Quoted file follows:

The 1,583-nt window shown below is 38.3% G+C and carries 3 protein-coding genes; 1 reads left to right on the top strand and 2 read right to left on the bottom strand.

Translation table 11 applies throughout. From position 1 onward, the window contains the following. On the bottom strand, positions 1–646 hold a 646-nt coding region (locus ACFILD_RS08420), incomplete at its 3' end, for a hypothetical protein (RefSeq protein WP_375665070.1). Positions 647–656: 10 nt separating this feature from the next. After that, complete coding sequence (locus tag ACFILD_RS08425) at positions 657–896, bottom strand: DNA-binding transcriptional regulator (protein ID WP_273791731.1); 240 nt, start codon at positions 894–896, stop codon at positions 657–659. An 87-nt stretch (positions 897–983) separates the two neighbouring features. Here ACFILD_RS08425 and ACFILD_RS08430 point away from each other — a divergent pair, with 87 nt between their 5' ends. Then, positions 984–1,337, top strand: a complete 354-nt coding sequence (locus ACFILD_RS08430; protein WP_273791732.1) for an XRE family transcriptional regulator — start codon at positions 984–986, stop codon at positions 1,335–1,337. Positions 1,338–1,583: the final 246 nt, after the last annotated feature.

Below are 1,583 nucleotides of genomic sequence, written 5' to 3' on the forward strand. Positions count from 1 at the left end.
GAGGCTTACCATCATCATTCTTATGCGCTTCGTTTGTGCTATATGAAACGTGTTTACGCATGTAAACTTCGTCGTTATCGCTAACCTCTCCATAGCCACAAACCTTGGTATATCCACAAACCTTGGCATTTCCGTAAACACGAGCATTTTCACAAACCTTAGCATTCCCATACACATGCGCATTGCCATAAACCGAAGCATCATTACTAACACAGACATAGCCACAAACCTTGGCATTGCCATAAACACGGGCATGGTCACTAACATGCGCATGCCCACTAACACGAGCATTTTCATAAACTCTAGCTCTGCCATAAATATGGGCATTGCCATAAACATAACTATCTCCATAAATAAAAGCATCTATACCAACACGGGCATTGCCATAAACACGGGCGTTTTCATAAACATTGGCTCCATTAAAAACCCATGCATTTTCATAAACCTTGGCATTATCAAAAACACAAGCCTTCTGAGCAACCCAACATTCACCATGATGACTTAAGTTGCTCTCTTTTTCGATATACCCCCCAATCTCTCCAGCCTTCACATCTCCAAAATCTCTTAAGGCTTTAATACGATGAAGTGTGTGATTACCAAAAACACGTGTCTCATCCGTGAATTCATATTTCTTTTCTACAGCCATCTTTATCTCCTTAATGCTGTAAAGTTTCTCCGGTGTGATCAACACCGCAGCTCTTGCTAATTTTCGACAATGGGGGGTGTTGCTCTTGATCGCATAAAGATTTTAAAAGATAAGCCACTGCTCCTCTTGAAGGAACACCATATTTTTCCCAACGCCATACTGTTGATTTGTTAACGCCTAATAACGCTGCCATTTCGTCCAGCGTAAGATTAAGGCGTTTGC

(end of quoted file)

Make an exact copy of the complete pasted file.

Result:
The 1,583-nt window shown below is 38.3% G+C and carries 3 protein-coding genes; 1 reads left to right on the top strand and 2 read right to left on the bottom strand.

Translation table 11 applies throughout. From position 1 onward, the window contains the following. On the bottom strand, positions 1–646 hold a 646-nt coding region (locus ACFILD_RS08420), incomplete at its 3' end, for a hypothetical protein (RefSeq protein WP_375665070.1). Positions 647–656: 10 nt separating this feature from the next. After that, complete coding sequence (locus tag ACFILD_RS08425) at positions 657–896, bottom strand: DNA-binding transcriptional regulator (protein ID WP_273791731.1); 240 nt, start codon at positions 894–896, stop codon at positions 657–659. An 87-nt stretch (positions 897–983) separates the two neighbouring features. Here ACFILD_RS08425 and ACFILD_RS08430 point away from each other — a divergent pair, with 87 nt between their 5' ends. Then, positions 984–1,337, top strand: a complete 354-nt coding sequence (locus ACFILD_RS08430; protein WP_273791732.1) for an XRE family transcriptional regulator — start codon at positions 984–986, stop codon at positions 1,335–1,337. Positions 1,338–1,583: the final 246 nt, after the last annotated feature.

Below are 1,583 nucleotides of genomic sequence, written 5' to 3' on the forward strand. Positions count from 1 at the left end.
GAGGCTTACCATCATCATTCTTATGCGCTTCGTTTGTGCTATATGAAACGTGTTTACGCATGTAAACTTCGTCGTTATCGCTAACCTCTCCATAGCCACAAACCTTGGTATATCCACAAACCTTGGCATTTCCGTAAACACGAGCATTTTCACAAACCTTAGCATTCCCATACACATGCGCATTGCCATAAACCGAAGCATCATTACTAACACAGACATAGCCACAAACCTTGGCATTGCCATAAACACGGGCATGGTCACTAACATGCGCATGCCCACTAACACGAGCATTTTCATAAACTCTAGCTCTGCCATAAATATGGGCATTGCCATAAACATAACTATCTCCATAAATAAAAGCATCTATACCAACACGGGCATTGCCATAAACACGGGCGTTTTCATAAACATTGGCTCCATTAAAAACCCATGCATTTTCATAAACCTTGGCATTATCAAAAACACAAGCCTTCTGAGCAACCCAACATTCACCATGATGACTTAAGTTGCTCTCTTTTTCGATATACCCCCCAATCTCTCCAGCCTTCACATCTCCAAAATCTCTTAAGGCTTTAATACGATGAAGTGTGTGATTACCAAAAACACGTGTCTCATCCGTGAATTCATATTTCTTTTCTACAGCCATCTTTATCTCCTTAATGCTGTAAAGTTTCTCCGGTGTGATCAACACCGCAGCTCTTGCTAATTTTCGACAATGGGGGGTGTTGCTCTTGATCGCATAAAGATTTTAAAAGATAAGCCACTGCTCCTCTTGAAGGAACACCATATTTTTCCCAACGCCATACTGTTGATTTGTTAACGCCTAATAACGCTGCCATTTCGTCCAGCGTAAGATTAAGGCGTTTGC